Order up! Piping hot pizza hand-delivered to musher on the Iditarod Trail

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UNALAKLEET, Alaska (KTUU) - You've likely heard about the food inside the Unalakleet checkpoint, but what about outside, on the trail itself?

Veteran Iditarod musher Jessie Royer takes a photo of a slice of pizza delivered to her on the Iditarod Trail just outside the Unalakleet checkpoint. March 10, 2019.

A pizza parlor in the village is hand-delivering pizzas ordered by people across the country to Iditarod mushers on the trail.

"It's just an exciting part of the year," said Bret Hanson, Peace on Earth owner and creator. The restaurant, well-known for its pizza, opens up for a 24-hours-a-day schedule during the Last Great Race.

On Sunday afternoon, only a couple of small orders had been placed, but all for big Iditarod names, include Jessie Royer, Jesse Holmes and others.

"Jessie's getting a 'Good Luck from Florida!' from Gene Burns, and a large, half meat lover's, half veggie, in honor of Aly Marie," Hanson said.

So it goes: Fresh-cut veggies and lots of meat are piled high on sauce and cheese, just for incoming racers, including Royer.

"We make people happy, and watch everybody having a real good time," Hanson said. "It's a real good time."

After the pizzas are baked up, and the cheese is melted down, the final touch is a note from whomever ordered the pizzas for each musher. Hanson and his crew write them on pizza boxes in swirling Sharpie letters.

With the pies ready and boxed up and all the other tasks done, there was only one thing left to do Sunday afternoon as Royer - the first musher in with a pizza on deck - was headed into town: Find her and deliver the goods.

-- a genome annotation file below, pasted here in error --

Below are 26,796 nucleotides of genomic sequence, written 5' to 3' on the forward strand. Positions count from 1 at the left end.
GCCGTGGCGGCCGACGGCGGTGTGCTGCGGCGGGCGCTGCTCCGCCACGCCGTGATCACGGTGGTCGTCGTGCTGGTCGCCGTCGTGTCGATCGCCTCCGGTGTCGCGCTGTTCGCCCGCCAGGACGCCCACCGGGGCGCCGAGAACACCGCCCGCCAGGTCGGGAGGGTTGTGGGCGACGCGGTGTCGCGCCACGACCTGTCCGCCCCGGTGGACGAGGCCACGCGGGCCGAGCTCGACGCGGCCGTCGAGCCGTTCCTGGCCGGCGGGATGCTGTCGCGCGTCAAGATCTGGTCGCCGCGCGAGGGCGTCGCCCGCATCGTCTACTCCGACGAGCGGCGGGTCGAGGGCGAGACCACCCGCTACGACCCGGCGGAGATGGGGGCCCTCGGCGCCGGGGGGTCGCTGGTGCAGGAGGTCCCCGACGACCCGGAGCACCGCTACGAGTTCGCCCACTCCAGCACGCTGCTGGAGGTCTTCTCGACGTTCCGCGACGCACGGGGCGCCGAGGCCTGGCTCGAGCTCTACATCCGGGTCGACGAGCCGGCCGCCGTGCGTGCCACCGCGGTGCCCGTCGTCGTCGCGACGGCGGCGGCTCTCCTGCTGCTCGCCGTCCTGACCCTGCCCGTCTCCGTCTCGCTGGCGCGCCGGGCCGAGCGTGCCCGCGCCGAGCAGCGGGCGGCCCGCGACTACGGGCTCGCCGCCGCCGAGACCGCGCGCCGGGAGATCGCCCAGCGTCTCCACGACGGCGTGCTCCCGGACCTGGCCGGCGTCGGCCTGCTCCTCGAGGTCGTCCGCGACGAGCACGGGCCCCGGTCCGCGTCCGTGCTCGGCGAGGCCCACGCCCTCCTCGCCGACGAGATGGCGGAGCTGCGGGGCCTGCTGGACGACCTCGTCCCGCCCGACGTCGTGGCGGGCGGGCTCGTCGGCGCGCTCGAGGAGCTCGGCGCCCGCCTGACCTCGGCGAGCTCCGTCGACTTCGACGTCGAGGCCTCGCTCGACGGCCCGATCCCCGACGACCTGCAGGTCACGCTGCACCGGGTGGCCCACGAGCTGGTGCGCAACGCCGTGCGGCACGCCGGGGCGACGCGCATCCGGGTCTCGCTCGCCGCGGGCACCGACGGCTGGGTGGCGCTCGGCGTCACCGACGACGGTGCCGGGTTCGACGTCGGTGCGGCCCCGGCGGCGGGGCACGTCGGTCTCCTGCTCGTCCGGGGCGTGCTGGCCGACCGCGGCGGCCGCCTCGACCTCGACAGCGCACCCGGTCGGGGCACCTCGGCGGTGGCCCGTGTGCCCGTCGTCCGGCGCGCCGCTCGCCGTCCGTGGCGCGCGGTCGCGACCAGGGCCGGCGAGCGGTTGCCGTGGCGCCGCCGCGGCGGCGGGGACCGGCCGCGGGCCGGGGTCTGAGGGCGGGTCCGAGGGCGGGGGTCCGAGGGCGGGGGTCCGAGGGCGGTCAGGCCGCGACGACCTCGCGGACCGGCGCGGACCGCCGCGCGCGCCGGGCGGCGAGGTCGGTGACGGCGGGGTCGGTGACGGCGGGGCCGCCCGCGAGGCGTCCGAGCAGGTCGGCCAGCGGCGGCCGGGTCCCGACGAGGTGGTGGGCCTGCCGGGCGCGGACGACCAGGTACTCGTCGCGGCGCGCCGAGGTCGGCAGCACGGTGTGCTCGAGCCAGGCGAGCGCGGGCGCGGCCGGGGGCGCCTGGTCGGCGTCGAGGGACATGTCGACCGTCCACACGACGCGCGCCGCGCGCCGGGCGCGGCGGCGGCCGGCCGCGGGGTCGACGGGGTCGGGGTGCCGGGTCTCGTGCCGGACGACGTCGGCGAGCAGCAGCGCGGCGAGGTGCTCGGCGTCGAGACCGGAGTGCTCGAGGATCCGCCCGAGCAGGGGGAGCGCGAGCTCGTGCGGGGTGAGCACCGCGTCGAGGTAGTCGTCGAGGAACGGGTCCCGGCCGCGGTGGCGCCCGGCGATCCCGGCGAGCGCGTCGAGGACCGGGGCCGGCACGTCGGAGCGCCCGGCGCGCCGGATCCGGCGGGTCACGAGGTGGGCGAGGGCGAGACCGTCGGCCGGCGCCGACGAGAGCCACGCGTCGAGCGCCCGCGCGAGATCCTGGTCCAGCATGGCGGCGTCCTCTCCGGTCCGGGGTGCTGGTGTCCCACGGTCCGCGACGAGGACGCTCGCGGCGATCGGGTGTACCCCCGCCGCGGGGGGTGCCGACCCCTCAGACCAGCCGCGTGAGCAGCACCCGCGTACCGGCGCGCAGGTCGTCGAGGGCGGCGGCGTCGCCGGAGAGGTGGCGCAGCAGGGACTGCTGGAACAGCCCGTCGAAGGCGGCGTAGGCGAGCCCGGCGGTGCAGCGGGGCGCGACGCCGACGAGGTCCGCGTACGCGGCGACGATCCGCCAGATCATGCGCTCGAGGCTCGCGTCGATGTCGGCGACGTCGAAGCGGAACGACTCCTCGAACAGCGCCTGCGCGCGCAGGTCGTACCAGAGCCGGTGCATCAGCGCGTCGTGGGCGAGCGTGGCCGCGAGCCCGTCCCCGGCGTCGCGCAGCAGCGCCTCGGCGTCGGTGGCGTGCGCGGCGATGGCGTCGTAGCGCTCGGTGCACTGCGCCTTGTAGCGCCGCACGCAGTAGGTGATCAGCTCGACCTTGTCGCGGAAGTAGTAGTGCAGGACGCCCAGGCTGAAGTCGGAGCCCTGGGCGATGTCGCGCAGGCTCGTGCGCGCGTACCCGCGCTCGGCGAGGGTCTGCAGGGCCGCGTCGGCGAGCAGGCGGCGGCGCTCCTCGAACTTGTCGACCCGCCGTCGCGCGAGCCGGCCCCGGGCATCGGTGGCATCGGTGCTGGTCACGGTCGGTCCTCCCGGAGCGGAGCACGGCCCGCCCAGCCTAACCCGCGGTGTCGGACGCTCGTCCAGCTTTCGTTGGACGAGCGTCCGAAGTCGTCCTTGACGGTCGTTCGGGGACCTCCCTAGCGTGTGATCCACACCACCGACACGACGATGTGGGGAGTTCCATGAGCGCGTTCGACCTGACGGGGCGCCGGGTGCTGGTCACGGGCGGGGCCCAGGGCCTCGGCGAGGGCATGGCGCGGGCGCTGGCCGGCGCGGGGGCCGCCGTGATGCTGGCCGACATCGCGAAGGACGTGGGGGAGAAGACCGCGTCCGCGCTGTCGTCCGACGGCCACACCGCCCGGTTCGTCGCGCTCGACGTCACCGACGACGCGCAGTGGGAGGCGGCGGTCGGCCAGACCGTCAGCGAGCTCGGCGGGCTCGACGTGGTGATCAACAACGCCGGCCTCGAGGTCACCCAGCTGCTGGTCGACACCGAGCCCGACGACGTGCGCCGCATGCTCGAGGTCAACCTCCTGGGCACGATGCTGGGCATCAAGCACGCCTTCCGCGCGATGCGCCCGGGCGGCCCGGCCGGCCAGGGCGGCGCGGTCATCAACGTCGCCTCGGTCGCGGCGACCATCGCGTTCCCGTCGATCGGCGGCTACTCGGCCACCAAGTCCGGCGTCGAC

"This is the fun part, if we're lucky enough to see them," Hanson laughed.

Inside the checkpoint, he inquired about Royer's status. He'd barely missed Royer swinging through the checkpoint and continuing forward.

"You better run up," one of the Iditarod checkers said. "Maybe you can get it to the bridge and drop it to her!"

From here, Hanson tried a bridge near the checkpoint, but again, Royer had already blown past. He enlisted the help of fellow pizza chef Larry to assist.

“Just go slow when you get there,” Hanson advised, “and just ask her if she'd like to have her pizzas that she didn't get.”

Flying after Jesse Royer with a steaming hot pizza in tow was a first for the delivery man and a first for Royer, too. She and her team were but a small speck on the horizon, but with a bit of time and a 60-mile-per-hour push, she appeared, alternating her pushing leg.

“I’ll just take a slice,” she said, surprised. “I don't need a whole thing!"

She could choose from two whole piping hot pizzas, stacked high with toppings, a snowmachine's trek past the Unalakleet checkpoint.

"That's awesome; wow!" Royer exclaimed. "That's pretty cool. Pizza delivery by dog team. I gotta get a picture of that. Thank you!"

Off she went, pizza in hand, to chase after the leader of Iditarod 47.